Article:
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12/5/2009
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J. Peterman's Technology Is No Seinfeld Joke

Catalog and Web clothing retailer J. Peterman -- yes, that J. Peterman of Seinfeld fame -- takes a surprisingly innovative approach to rejuvenating its reborn business with virtualization, backup appliances, and even WiMax Internet connections.

Sudden fame can be a two-edged sword -- even for an SMB. When catalog retailer The J. Peterman Company became a running gag on the Seinfeld TV show, the exposure brought in an estimated $1 billion in free "advertising" and name recognition. Unfortunately, most people thought it was a fake company and all the publicity contributed more to hubris than sales.

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Ironically, that perception soon became reality when poor cash-flow management -- at least partly stemming from the media notoriety -- forced the company out of business in 1998. In 1999, Paul Harris Stores bought the name and inventory, but then they went out of business a year later. In 2002, the original J. Peterman and John O'Hurley, the actor who had played him on Sienfeld, bought back the name and re-established the company.

From Soap Opera To Technology
But although the company may have survived a past that mixes sitcoms and soap opera, its future is based on technology. While there's still a print catalog, today the business is becoming more Web-oriented all the time, say chief technology officer Matt Rogish. And that has turned a company once synonymous with a joke into a technology leader.

The transition has not been easy. The technology side of the company was in just as bad shape as the business side.

Before Rogish joined the company two years ago, there was no dedicated IT director. "IT has grown in fits and starts," Rogish says, "with no real driving architecture behind it. No vision to the future. "Once I got here, I saw we were running by a thread."

"Back in the day," Rogish says, J. Peterman relied on an IBM AS400 minicomputer powering thin clients for several hundred folks at its Lexington, Kentucky, headquarters. "Ancient" Dell servers running Windows NT were stuck in a closet with an old UPS... "I'm sure the batteries were dead," he sighs. There were no support contracts.

Lost Orders = Big Problems
More importantly, the problems were costing the company money. "When we would have high volume, we would have dropped orders," Rogish says. "They'd be sent to fulfillment and they would disappear. That's a bad thing." Worse, the company wouldn't find out about the lost orders until someone would call up and ask: 'Where's my order?' "

Rogish has spent the last two years on consolidation, with a heavy use of VMware. The company now runs everything on a "small VMware farm" with twelve virtual machines (Windows and Linux) running on ten physical servers supported by three 6 TB Netgear ReadyNAS Pro storage devices. (The original switchover was done to three servers and one ReadyNAS.)

All the servers are now co-located in Cincinnati, not in my office, Rogish jokes. There's only one Windows server and one ReadyNAS here. The new hardware makes it easy to set permissions, Rogish says, so not everyone has access to all the company's data. By comparison, the old file server was just a shared folder.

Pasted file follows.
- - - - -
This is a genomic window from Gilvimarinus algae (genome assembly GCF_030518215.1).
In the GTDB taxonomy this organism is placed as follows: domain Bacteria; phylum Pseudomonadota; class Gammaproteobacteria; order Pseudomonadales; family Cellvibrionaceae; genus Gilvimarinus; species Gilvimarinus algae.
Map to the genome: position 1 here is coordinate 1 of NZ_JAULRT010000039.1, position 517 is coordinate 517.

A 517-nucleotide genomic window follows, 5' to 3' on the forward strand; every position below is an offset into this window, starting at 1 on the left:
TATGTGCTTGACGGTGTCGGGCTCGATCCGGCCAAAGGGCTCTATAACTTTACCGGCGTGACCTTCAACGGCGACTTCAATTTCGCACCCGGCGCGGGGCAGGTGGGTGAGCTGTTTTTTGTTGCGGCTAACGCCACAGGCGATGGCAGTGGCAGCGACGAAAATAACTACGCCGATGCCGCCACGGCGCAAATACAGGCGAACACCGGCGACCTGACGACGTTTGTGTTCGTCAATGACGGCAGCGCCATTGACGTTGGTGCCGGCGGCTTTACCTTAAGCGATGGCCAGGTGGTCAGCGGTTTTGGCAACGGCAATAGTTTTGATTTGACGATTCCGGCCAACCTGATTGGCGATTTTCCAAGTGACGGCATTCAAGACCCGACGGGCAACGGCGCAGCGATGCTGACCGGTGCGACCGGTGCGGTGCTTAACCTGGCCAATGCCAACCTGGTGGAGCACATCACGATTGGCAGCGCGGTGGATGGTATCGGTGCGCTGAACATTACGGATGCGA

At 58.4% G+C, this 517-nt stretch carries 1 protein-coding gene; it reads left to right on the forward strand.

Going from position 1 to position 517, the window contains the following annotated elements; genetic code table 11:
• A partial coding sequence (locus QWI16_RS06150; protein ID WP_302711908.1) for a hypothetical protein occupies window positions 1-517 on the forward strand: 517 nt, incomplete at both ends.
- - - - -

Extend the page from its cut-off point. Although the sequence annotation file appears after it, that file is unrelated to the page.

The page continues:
Failed Drives And Corrupt Tapes
Storage and backup were in equally bad shape. Rogish recalls that a drive had failed in one RAID 5 box, but "no one had noticed that the light was blinking." Similarly, when Rogish initially tested the company's backup tapes, "they were all corrupt!" he says. The locations of the backup targets had changed on most of the company's servers, so IT employees were "taking home empty tapes every Friday." And even when they weren't empty, there were other problems. "Tapes can be very sensitive," Rogish knows, "they don't like being stuck in the trunk of a car."

Today, everything can be replicated in a couple of hours to Cincinnati Bell, Rogish explains. "We have a VMware image we can spin up. It's not instantaneous, but we don't have the kind of business where we'll lose a million dollars if we're down for a few hours."

Using WiMax To Replace T-1 Lines!
Connectivity was the next big issue. When Rogish first arrived at J. Peterman, the backup Internet connection wasn't connected to anything, he says. "They didn't know how to use it."

In addition, the T-1 backup used the same last mile as the company's primary connection, so if that went down, the backup often went down as well. Plus, T-1s are quite expensive, Rogish complains and "we don't get such great service." "Every time it rains, we get packet loss! When there's humidity in the box, it just freaks out."

In response, J. Peterman made the unusual move to use WiMax as its backup Internet connection! The new wireless service from QX.net is dramatically cheaper than pulling new cable, Rogish says, and still provides 50 Mbps to 60 Mbps of throughput. The routing to the company's data center in Cincinnati is actually faster than the primary connection. "We're considering using it as our primary Internet connection," Rogish reveals, "if the latency is still better and the uptime is good enough."

Finally, Rogish had to deal with physical issues as well. As the company started growing again, the warehouse had grown three or four times, including by taking over an adjacent building. Rogish wired two networks together using 24-port switches in the ceiling. Physical space remains a concern, as the company has no more room to grow. The big question is: "Are we getting every dollar out of our space?

Power is a problem, too. After an ice storm cut power for three days last Winter, Rogish is now investing in physical backup systems, including backup generators for the company's buildings.

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